Nate Dickson

What I think.

Getting Back Into Podcasts With Overcast

Back when I first got an iPod Touch I was way into podcasts. There were some weirdly terrible ones back then that changed me, man. But for a while my biggest reason for listening to podcasts was because I was commuting, and I needed something brain-stimulating while I was on the road. Ever since I moved closer to my worksite, however, I’ve been doing far less with podcasts, and I realized that I actually miss it. So I decided to get back into it.

My mistake, unfortunately, was that I did some research before trying to get back into podcasts. I should have just downloaded the apple podcasts app and gone on from there. But that’s not my style. Long story short, I didn’t really listen to any podcasts at all for a few months while I decided which app I wanted to use. In my wanderings I discovered that Marco Arment of Instapaper fame was making a new podcasting app called Overcast. This made me happy; I have loved Instapaper for years1, and I respect his appreciation for minimal presentation around the content.

So I waited for Overcast to actually come out, again, putting off my dive back into the world o’ podcasts. I played with Downcast for a while, but wasn’t in love with it.

So, Overcast came out, and I wasted no time downloading it and getting back into the world of people talking at their computers.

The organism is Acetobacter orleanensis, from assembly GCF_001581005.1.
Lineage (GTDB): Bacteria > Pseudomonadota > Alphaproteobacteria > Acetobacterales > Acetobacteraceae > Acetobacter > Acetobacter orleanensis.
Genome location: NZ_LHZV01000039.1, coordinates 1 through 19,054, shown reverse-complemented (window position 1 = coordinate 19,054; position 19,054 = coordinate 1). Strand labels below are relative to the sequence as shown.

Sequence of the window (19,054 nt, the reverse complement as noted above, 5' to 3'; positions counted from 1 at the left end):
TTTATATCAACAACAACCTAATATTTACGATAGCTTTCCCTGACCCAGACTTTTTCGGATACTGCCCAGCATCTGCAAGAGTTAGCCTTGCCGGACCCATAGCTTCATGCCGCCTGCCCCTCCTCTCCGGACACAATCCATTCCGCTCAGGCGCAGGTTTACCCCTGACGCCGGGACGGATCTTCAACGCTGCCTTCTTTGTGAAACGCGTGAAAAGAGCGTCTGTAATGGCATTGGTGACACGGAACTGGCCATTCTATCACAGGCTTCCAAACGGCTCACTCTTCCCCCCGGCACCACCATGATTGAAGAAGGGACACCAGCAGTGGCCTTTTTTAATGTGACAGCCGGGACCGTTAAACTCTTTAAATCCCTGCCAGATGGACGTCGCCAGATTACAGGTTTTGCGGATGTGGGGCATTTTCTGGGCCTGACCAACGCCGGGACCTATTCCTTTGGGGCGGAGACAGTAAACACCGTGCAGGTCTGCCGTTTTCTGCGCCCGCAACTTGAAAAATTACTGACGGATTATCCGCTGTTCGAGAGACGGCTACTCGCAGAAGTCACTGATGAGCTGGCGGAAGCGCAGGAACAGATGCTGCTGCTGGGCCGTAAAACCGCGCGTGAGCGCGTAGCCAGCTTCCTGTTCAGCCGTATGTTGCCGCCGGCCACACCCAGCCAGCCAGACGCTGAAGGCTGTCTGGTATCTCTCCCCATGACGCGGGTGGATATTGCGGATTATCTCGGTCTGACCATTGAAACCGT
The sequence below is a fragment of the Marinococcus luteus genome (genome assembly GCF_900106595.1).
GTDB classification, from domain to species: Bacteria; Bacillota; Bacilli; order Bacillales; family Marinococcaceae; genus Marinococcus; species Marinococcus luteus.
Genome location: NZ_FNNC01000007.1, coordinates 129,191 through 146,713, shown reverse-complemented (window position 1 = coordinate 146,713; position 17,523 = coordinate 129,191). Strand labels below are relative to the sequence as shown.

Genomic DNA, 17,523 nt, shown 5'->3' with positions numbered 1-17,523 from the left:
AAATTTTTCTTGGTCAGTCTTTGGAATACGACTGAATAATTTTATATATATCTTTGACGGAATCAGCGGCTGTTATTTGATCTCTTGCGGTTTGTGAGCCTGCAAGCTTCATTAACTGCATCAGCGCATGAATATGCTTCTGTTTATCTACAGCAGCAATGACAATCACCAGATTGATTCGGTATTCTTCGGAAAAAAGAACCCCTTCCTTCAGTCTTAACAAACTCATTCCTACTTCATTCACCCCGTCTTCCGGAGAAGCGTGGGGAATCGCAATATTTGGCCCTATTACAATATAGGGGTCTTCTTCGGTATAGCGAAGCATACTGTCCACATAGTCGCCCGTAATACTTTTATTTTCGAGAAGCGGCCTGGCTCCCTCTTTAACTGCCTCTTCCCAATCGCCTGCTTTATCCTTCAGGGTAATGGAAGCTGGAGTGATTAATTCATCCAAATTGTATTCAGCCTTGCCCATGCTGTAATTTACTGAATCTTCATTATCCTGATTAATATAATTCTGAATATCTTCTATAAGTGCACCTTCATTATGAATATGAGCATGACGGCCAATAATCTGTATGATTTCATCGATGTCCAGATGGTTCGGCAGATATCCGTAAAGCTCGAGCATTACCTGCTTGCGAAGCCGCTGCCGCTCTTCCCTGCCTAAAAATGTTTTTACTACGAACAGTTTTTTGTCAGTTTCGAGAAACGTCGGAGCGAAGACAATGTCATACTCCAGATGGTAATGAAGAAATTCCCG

And I’m quite impressed2. Every part of Overcast shows signs of methodical, reasoned, intelligent design and execution. Which is quite a claim to make of a podcast player, I realize. I mean, all it has to do is mash an RSS reader with an audio player, right?

Well, sure, but you can do so much better. Podcast listeners have gotten used to a few things; they want their shows intelligently managed, downloaded (and removed) according to a schedule and without undue fussing. They want to be able to speed up speech-only podcasts, because you can listen much faster than people can speak. They want to find new and interesting things to listen to in-app.

And Overcast provides all of this, with aplomb. Everything is simple, easy to hand, and easy to use. But they added a few nice touches that I haven’t seen elsewhere. My favorite is “Smart Speed”, which intelligently goes through and deletes pauses and breaks in the conversation, but in a very natural way. I have literally no idea how it does it, and indeed, I wasn’t even sure it was doing it for the first few times I used it, because everything sounded so natural. Occasionally it will get stuck in the middle of someone’s vocal gesturing and make them sound a bit robotic, but this is rare. For the most part it just saves me time without getting in the way.

And Overcast includes even more awesomeness in the form of the website. If you set up an account it will keep track of your status across devices, and also gives you a web player which also stays in sync. I created a Fluid app for Overcast on my macbook pro, which lets me listen transition from the iPhone to the desktop without missing a beat.

Finishing off the excellent features of Overcast is Marco himself. the @Overcast twitter account is where he responds to user requests and questions, and he is listening, yo. Overcast is evolving based on user feedback, quickly and, again, intelligently.

  1. Until I discovered Pocket. But I already covered that.

  2. Both with Overcast and with how podcasts have progressed in the years since I last l listened to them.